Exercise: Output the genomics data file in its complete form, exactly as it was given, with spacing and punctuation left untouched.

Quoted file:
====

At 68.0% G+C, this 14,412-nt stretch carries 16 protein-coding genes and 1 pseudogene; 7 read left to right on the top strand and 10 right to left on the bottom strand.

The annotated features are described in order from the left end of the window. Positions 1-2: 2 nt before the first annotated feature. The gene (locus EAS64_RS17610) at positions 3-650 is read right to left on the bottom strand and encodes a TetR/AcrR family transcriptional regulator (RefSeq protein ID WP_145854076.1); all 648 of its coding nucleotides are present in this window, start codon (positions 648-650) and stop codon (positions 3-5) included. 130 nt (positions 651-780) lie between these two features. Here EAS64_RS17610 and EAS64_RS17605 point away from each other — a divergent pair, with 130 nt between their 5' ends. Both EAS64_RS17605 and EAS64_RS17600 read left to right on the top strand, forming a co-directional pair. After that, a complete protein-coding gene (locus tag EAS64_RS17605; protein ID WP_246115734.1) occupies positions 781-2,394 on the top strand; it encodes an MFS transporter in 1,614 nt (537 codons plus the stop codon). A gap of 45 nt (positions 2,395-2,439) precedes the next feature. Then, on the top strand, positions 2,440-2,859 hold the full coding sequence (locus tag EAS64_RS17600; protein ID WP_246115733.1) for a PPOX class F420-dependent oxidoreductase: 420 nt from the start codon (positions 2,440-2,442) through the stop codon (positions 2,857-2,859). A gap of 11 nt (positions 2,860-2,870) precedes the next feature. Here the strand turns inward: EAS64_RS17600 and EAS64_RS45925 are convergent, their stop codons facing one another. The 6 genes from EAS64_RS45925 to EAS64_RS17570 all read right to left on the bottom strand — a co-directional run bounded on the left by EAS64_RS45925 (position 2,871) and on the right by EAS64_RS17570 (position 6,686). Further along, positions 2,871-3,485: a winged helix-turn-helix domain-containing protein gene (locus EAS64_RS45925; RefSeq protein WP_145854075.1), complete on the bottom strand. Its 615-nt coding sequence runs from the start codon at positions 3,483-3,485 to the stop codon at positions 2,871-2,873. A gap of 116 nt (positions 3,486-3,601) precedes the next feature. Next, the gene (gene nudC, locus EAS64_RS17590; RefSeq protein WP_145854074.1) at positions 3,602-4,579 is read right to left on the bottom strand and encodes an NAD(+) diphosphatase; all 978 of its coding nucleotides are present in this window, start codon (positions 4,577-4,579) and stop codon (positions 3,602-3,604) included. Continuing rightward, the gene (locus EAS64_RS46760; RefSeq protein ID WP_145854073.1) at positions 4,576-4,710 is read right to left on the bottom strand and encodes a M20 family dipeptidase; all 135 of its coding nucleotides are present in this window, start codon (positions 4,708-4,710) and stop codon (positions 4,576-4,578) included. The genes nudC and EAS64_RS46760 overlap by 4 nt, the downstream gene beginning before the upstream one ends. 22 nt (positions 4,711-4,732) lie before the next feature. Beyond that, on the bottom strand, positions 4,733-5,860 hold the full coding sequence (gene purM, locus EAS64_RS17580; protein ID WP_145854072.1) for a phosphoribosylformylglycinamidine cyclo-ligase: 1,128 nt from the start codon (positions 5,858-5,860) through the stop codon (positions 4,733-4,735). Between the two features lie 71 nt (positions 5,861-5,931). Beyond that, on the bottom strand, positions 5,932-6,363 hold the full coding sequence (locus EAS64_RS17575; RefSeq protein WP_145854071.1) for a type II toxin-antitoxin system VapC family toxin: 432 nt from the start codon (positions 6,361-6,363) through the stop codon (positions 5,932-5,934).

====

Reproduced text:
At 68.0% G+C, this 14,412-nt stretch carries 16 protein-coding genes and 1 pseudogene; 7 read left to right on the top strand and 10 right to left on the bottom strand.

The annotated features are described in order from the left end of the window. Positions 1-2: 2 nt before the first annotated feature. The gene (locus EAS64_RS17610) at positions 3-650 is read right to left on the bottom strand and encodes a TetR/AcrR family transcriptional regulator (RefSeq protein ID WP_145854076.1); all 648 of its coding nucleotides are present in this window, start codon (positions 648-650) and stop codon (positions 3-5) included. 130 nt (positions 651-780) lie between these two features. Here EAS64_RS17610 and EAS64_RS17605 point away from each other — a divergent pair, with 130 nt between their 5' ends. Both EAS64_RS17605 and EAS64_RS17600 read left to right on the top strand, forming a co-directional pair. After that, a complete protein-coding gene (locus tag EAS64_RS17605; protein ID WP_246115734.1) occupies positions 781-2,394 on the top strand; it encodes an MFS transporter in 1,614 nt (537 codons plus the stop codon). A gap of 45 nt (positions 2,395-2,439) precedes the next feature. Then, on the top strand, positions 2,440-2,859 hold the full coding sequence (locus tag EAS64_RS17600; protein ID WP_246115733.1) for a PPOX class F420-dependent oxidoreductase: 420 nt from the start codon (positions 2,440-2,442) through the stop codon (positions 2,857-2,859). A gap of 11 nt (positions 2,860-2,870) precedes the next feature. Here the strand turns inward: EAS64_RS17600 and EAS64_RS45925 are convergent, their stop codons facing one another. The 6 genes from EAS64_RS45925 to EAS64_RS17570 all read right to left on the bottom strand — a co-directional run bounded on the left by EAS64_RS45925 (position 2,871) and on the right by EAS64_RS17570 (position 6,686). Further along, positions 2,871-3,485: a winged helix-turn-helix domain-containing protein gene (locus EAS64_RS45925; RefSeq protein WP_145854075.1), complete on the bottom strand. Its 615-nt coding sequence runs from the start codon at positions 3,483-3,485 to the stop codon at positions 2,871-2,873. A gap of 116 nt (positions 3,486-3,601) precedes the next feature. Next, the gene (gene nudC, locus EAS64_RS17590; RefSeq protein WP_145854074.1) at positions 3,602-4,579 is read right to left on the bottom strand and encodes an NAD(+) diphosphatase; all 978 of its coding nucleotides are present in this window, start codon (positions 4,577-4,579) and stop codon (positions 3,602-3,604) included. Continuing rightward, the gene (locus EAS64_RS46760; RefSeq protein ID WP_145854073.1) at positions 4,576-4,710 is read right to left on the bottom strand and encodes a M20 family dipeptidase; all 135 of its coding nucleotides are present in this window, start codon (positions 4,708-4,710) and stop codon (positions 4,576-4,578) included. The genes nudC and EAS64_RS46760 overlap by 4 nt, the downstream gene beginning before the upstream one ends. 22 nt (positions 4,711-4,732) lie before the next feature. Beyond that, on the bottom strand, positions 4,733-5,860 hold the full coding sequence (gene purM, locus EAS64_RS17580; protein ID WP_145854072.1) for a phosphoribosylformylglycinamidine cyclo-ligase: 1,128 nt from the start codon (positions 5,858-5,860) through the stop codon (positions 4,733-4,735). Between the two features lie 71 nt (positions 5,861-5,931). Beyond that, on the bottom strand, positions 5,932-6,363 hold the full coding sequence (locus EAS64_RS17575; RefSeq protein WP_145854071.1) for a type II toxin-antitoxin system VapC family toxin: 432 nt from the start codon (positions 6,361-6,363) through the stop codon (positions 5,932-5,934).